My reading through the Bible has slowed down a bit recently, but I've now got to the end of Exodus. Reading through the last six chapters was hard work. It's a description of the building and furnishing of the Tabernacle - loads of gold, silver, linen, silk, scarlet and purple. How did they find it all in the desert? The probable answer of course is that this is really a description of Solomon's temple read back into the desert days.
But my reaction is: do we really want to know all this? Even to the description of the pans, shovels and washing bowls, repeated three times - first planned, then made, then dedicated - there is so much unwanted information.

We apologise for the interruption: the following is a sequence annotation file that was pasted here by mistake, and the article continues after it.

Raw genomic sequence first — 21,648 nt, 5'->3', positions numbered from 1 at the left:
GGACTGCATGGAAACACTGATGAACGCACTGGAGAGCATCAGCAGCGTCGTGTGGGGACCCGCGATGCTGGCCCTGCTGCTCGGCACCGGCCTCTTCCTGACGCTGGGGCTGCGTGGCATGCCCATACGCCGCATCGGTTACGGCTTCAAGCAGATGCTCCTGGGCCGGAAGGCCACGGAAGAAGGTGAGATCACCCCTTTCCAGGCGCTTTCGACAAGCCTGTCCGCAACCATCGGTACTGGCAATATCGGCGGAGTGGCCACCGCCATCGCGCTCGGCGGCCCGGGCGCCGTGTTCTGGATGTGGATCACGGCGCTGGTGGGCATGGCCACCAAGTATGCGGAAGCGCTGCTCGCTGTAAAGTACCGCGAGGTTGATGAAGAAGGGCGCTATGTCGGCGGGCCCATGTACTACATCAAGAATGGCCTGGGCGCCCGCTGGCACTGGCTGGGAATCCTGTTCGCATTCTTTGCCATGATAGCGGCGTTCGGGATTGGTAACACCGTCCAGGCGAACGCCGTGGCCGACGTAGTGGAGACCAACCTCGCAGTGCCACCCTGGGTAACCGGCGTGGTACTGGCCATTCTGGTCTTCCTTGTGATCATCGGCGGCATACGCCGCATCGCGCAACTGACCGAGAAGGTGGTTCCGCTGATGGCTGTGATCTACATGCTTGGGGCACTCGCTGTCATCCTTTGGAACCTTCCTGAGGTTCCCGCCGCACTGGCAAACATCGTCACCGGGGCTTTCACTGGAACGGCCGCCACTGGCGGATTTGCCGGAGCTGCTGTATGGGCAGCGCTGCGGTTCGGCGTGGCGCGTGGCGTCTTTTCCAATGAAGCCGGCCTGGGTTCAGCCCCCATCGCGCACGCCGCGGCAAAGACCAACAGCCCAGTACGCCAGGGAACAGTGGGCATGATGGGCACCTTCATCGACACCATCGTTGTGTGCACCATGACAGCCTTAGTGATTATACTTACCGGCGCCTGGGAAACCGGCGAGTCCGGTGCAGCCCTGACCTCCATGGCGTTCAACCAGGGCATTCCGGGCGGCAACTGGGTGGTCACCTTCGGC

This is one of my problems with talking of the Bible as the Word of God. I can cope with its scientific and historical inaccuracy. I can understand how some people cope with the morally questionable parts by talking of 'progressive revelation'. But what about those vast stretches that are simply irrelevant? Is there anything in the last six chapters of Exodus that has anything to say about morality, the meaning of life, the nature of God or the gospel? If not, how can it be the word of God?
I don't recall ever hearing a sermon on it!